skip to content

Graduate Admissions

In view of the COVID-19 public health emergency we may need to make changes to the course details outlined on these pages. Offers holders will be notified of changes. Please see this page for further information.

Course closed:

History of Art and Architecture is no longer accepting new applications.

Since the Department of History of Art's foundation in 1970, we have established ourselves as one of the world’s leading centres for advanced research in the field. We aim to deliver a rigorous, stimulating education in the history of art and architecture, with a strong emphasis on the study of works of art and architecture at first-hand. We are proud of our team of staff and students, whose impressive performance is critical to sustaining and enhancing the national and international reputation created by our distinguished alumni.

Cambridge itself is, from an art historical point of view, a stunning city in which to live and work. We make full use of Cambridge’s unique holdings of art and architecture, including the Fitzwilliam Museum (on our doorstep), Kettle’s Yard and the University Library, as well as the buildings and collections of the Colleges. The Hamilton Kerr Institute at Whittlesford, a department of the Fitzwilliam Museum, is dedicated to the conservation of easel paintings and also contributes to our teaching and research.

The MPhil in the History of Art and Architecture is a nine-month course providing advanced study and training in research in specialised areas of the subject. It is intended as a self-contained programme of art-historical study, but also serves as a preparation for students intending to proceed to doctoral research.  

Please note that this is a research degree with taught methodological elements, not a conversion course for students whose first degree lies in another subject.

The educational aims of the programme are as follows:

  • Provide teaching and learning to postgraduate students in the history of art and architecture in a range of fields linked to the research interests of the staff
  • Provide high-calibre students with training in relevant research skills and to offer excellent specialist supervision of their individual research in these fields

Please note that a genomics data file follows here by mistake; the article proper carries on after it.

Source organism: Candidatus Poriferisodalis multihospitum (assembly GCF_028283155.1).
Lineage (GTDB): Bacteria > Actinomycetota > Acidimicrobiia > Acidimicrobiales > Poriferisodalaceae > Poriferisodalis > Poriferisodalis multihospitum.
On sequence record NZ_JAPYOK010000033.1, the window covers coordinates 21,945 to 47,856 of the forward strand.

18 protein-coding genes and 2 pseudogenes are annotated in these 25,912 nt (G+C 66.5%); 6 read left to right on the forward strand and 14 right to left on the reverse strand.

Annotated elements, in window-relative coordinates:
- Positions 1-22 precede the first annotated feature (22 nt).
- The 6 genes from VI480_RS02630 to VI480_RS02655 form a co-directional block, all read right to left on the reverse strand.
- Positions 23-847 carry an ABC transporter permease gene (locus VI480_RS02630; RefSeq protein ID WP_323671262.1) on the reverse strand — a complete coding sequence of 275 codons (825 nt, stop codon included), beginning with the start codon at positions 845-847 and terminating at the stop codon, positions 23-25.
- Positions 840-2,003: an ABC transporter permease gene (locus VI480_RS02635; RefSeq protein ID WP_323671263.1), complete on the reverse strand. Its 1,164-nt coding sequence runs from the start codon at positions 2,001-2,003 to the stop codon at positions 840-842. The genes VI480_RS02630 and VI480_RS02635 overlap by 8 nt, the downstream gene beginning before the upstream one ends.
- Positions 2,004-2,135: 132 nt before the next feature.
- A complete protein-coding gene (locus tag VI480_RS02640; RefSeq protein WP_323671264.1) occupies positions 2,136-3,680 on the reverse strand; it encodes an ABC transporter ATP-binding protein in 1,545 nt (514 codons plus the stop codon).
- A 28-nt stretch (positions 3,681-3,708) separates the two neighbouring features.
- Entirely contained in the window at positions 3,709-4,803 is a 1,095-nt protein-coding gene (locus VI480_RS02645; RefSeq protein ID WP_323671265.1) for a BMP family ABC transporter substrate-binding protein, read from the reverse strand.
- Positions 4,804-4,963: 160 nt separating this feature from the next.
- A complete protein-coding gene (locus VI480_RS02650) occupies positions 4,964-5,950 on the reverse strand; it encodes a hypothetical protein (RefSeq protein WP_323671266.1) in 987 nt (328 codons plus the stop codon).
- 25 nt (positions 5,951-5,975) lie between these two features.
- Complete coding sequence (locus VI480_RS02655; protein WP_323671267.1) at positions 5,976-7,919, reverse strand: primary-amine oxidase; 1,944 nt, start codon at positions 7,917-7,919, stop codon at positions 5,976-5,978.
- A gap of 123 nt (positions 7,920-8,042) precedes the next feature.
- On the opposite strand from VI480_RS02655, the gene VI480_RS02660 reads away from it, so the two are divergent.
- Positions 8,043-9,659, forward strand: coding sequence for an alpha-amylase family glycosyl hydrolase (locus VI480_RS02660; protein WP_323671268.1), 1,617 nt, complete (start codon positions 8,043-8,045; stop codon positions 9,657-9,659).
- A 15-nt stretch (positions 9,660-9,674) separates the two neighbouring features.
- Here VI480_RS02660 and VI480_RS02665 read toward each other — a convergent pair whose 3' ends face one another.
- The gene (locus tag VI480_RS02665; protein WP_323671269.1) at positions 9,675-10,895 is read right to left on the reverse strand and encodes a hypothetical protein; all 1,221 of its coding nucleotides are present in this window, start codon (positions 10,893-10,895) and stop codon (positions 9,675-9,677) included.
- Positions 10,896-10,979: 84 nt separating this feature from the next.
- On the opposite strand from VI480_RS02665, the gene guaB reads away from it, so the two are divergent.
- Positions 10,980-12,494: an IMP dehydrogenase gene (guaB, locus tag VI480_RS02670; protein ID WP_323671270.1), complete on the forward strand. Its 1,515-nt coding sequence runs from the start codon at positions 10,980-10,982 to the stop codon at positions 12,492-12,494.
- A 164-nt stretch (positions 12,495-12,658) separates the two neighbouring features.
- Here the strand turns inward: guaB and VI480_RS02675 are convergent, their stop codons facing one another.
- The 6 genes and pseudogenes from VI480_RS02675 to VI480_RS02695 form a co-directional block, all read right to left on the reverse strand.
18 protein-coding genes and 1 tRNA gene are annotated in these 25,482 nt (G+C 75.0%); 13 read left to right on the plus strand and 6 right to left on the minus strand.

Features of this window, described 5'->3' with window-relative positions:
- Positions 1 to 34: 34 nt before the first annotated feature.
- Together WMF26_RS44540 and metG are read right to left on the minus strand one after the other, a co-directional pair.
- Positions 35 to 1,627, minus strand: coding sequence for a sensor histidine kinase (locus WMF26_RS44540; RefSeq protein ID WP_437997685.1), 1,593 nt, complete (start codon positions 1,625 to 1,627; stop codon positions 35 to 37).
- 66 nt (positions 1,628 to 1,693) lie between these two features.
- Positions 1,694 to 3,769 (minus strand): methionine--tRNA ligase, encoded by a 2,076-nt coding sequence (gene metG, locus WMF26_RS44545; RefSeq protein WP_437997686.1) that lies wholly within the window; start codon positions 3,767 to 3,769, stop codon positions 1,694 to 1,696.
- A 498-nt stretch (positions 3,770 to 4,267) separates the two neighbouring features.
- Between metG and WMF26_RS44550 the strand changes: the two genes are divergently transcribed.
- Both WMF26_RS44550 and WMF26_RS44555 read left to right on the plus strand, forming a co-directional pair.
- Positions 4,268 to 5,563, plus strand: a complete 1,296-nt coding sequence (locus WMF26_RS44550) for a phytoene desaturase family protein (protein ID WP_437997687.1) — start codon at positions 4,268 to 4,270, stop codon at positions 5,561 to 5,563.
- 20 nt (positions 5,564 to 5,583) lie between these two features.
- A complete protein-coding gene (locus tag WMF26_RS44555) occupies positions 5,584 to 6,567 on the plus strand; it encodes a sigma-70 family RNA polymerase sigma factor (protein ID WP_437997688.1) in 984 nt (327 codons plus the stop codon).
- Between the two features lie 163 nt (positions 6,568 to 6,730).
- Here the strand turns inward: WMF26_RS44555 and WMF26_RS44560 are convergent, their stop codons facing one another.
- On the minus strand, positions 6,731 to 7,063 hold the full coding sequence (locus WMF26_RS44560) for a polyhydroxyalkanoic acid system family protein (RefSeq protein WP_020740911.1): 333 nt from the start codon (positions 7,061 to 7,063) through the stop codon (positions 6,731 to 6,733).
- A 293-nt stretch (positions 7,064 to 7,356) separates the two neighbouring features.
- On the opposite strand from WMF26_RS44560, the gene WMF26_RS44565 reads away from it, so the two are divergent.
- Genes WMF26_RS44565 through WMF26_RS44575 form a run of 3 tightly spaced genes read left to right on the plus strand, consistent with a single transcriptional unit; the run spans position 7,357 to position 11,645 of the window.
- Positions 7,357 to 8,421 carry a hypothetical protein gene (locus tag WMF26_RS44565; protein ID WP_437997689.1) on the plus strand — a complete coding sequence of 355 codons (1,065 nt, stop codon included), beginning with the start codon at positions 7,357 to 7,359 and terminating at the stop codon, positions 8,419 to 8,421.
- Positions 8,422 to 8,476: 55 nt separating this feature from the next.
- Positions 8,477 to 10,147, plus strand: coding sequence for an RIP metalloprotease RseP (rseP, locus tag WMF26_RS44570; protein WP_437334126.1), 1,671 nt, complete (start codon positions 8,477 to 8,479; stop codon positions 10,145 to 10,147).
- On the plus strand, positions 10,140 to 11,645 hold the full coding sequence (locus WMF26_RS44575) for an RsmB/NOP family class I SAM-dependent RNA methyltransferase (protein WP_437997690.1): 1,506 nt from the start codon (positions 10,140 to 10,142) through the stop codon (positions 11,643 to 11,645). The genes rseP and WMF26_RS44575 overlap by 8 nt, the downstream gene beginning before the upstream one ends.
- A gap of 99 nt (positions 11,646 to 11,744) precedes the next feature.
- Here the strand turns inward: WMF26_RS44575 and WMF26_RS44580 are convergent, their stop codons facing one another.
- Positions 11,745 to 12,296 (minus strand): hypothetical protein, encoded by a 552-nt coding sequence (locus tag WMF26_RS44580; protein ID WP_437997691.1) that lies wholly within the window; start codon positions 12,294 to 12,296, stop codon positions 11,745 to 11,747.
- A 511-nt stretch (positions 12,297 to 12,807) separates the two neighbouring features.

• Provide a stimulating environment in which students can reach their full intellectual potential
  • Help students develop a wide range of intellectual abilities and skills, which will enable them to make a significant contribution in their chosen careers and walks of life, including academic teaching and research

On completion of the MPhil, students should have:

  • made the transition in learning style and pace from undergraduate to postgraduate level;
  • acquired the necessary research skills in the use of bibliographical, archival and museum resources as relevant to their field of study;
  • gained practice in the use of the languages and archival skills relevant to their chosen research area;
  • gained confidence in the choice and use of different methodological approaches and theoretical perspectives;
  • refined their critical skills in the examination, recording and analysis of works of art and/or architecture, especially at first hand (through travel and fieldwork if appropriate);
  • gained experience in oral and written presentation, and in a sustained piece of research in the form of a dissertation of not more than 15,000 words; and
  • acquired the proficiency needed to present in writing a coherent and sustained piece of academic research.

The course consists of research seminars, skills training, and supervised individual study. The syllabus is as follows:

  • Attendance at two selected seminar courses in specialised areas of research, one in the Michaelmas (autumn) term and one in the Lent (spring) term
  • Attendance at the department's research seminars
  • Attendance at classes in skills training and career development
  • Frequent individual consultation with the candidate's supervisor, who will guide the candidate's choice of topics and preparation of individual written work for essays, presentations and dissertation

The seminar courses run over two terms (Michaelmas and Lent), with a different emphasis in each term. The seminars are led by faculty members and include presentations by MPhil students and other research students. A taught course in visual culture offered at MPhil level by another university department (eg Classics, English, History, Modern and Medieval Languages) may be undertaken in addition to one of the two taught courses, with the approval of your supervisor and the Degree Committee of the Faculty of Architecture and History of Art. This needs to be discussed and arranged at the start of the Michaelmas term.

Learning Outcomes

By the end of the programme, students will have acquired the type of research training required to carry on to the PhD, or, if the MPhil is conceived as a standalone degree, will have acquired the skills to specialise and enhance their professional prospects.


To continue to read for the PhD following the MPhil in History of Art & Architecture students must achieve an overall average score of at least 70%. Continuation is also subject to the approval of the proposed research proposal, and the availability and willingness of an appropriate supervisor.

Open Days

The University of Cambridge will be hosting its Cambridge Postgraduate Open Day on Friday 1 November 2019. Visit the Postgraduate Open Day page for more details.

Key Information

9 months full-time

Master of Philosophy

Department of History of Art


Course on Department Website

Dates and deadlines:

Applications open
Sept. 2, 2019
Application deadline
May 15, 2020
Course Starts
Oct. 1, 2020

Some courses can close early. See the Deadlines page for guidance on when to apply.

Graduate Funding Competition
Jan. 7, 2020
Gates Cambridge US round only
Oct. 14, 2019

Similar Courses